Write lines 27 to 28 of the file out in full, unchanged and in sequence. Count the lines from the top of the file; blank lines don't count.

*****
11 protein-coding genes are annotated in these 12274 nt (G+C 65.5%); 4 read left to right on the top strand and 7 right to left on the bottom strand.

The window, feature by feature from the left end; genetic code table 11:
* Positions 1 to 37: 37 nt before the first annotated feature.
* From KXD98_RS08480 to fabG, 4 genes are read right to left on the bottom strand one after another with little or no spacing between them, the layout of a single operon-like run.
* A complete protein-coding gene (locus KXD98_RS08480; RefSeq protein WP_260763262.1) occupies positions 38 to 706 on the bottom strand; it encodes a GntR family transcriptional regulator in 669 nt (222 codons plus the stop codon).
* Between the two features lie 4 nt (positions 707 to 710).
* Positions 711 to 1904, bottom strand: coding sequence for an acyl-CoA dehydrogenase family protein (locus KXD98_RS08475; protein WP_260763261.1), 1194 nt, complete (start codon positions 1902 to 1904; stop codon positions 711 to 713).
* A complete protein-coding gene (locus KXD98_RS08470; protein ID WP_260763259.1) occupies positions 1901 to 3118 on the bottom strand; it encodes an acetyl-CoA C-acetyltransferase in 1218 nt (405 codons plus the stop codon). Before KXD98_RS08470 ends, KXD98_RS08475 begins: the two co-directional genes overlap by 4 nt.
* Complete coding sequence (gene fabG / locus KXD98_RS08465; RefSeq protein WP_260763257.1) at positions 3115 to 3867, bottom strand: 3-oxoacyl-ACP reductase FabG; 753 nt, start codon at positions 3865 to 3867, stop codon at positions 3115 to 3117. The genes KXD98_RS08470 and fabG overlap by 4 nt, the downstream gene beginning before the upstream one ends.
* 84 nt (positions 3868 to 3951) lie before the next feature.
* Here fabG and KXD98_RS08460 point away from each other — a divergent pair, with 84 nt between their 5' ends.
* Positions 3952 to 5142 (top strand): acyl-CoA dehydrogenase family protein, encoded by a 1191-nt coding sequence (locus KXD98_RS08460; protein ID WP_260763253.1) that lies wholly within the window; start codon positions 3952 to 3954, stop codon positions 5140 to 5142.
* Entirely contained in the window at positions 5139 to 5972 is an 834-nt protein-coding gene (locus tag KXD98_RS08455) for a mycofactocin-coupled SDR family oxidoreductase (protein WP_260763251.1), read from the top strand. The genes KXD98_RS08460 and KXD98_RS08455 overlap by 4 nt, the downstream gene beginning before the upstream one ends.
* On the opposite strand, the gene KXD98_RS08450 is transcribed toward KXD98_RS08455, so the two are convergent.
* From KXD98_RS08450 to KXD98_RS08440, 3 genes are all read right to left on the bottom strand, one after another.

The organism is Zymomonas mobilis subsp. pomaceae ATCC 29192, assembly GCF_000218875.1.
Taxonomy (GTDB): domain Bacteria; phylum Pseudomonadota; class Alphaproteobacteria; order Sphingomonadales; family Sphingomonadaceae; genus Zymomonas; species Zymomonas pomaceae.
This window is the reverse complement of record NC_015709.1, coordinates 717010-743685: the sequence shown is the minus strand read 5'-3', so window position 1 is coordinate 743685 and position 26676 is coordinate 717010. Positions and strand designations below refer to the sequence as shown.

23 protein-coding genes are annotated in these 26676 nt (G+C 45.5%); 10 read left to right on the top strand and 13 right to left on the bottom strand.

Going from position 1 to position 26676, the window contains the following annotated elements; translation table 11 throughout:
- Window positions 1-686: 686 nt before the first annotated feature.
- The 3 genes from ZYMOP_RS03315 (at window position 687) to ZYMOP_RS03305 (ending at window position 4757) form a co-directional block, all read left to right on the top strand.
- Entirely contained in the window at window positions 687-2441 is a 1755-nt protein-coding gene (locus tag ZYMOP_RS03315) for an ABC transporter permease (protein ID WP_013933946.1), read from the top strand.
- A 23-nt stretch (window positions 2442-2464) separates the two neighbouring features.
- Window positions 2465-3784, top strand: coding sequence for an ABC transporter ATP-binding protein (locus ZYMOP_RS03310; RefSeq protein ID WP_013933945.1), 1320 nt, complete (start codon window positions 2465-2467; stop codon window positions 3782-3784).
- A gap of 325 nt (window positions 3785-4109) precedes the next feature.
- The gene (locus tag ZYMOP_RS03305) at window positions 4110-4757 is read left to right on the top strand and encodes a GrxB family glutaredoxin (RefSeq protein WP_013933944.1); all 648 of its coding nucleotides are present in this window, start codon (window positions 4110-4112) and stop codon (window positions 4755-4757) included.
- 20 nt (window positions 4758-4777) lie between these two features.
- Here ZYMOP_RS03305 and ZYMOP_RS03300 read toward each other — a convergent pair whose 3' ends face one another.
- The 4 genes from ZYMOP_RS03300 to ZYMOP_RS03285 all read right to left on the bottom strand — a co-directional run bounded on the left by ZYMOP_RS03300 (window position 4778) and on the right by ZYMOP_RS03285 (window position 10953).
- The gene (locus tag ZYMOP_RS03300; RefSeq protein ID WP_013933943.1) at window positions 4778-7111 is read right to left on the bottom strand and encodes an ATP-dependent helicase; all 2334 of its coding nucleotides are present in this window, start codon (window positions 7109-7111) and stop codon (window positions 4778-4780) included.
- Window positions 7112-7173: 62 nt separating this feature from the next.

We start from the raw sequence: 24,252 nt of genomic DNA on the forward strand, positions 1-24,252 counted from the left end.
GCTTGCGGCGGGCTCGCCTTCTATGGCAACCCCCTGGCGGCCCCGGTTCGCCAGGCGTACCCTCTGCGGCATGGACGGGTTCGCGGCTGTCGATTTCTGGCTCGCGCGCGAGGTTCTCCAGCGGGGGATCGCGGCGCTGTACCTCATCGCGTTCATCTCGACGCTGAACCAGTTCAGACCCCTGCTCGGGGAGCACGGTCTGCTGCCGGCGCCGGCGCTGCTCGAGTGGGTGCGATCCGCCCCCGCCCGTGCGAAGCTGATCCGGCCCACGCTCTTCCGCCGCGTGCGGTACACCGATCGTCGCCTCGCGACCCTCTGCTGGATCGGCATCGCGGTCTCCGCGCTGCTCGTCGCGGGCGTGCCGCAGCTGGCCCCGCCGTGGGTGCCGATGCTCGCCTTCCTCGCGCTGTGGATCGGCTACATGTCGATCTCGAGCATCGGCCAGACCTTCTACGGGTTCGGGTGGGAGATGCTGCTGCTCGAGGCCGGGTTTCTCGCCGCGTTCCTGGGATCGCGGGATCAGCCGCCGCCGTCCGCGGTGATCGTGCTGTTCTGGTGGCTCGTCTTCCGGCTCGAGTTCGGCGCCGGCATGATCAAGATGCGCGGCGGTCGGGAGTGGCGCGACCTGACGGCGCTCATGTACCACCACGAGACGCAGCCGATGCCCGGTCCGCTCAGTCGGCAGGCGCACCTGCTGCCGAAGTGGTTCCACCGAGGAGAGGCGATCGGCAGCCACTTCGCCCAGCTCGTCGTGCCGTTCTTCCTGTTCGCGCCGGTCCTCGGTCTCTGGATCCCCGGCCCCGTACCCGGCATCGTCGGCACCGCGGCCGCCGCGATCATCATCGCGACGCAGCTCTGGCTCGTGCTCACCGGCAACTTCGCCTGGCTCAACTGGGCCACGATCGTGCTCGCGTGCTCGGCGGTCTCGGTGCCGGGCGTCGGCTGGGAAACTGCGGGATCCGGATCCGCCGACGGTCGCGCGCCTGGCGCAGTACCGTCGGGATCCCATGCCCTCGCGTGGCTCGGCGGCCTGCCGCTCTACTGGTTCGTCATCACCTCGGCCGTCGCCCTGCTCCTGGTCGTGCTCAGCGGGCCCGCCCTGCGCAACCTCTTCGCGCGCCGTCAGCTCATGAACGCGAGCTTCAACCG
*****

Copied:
- The gene (locus tag ZYMOP_RS03305) at window positions 4110-4757 is read left to right on the top strand and encodes a GrxB family glutaredoxin (RefSeq protein WP_013933944.1); all 648 of its coding nucleotides are present in this window, start codon (window positions 4110-4112) and stop codon (window positions 4755-4757) included.
- 20 nt (window positions 4758-4777) lie between these two features.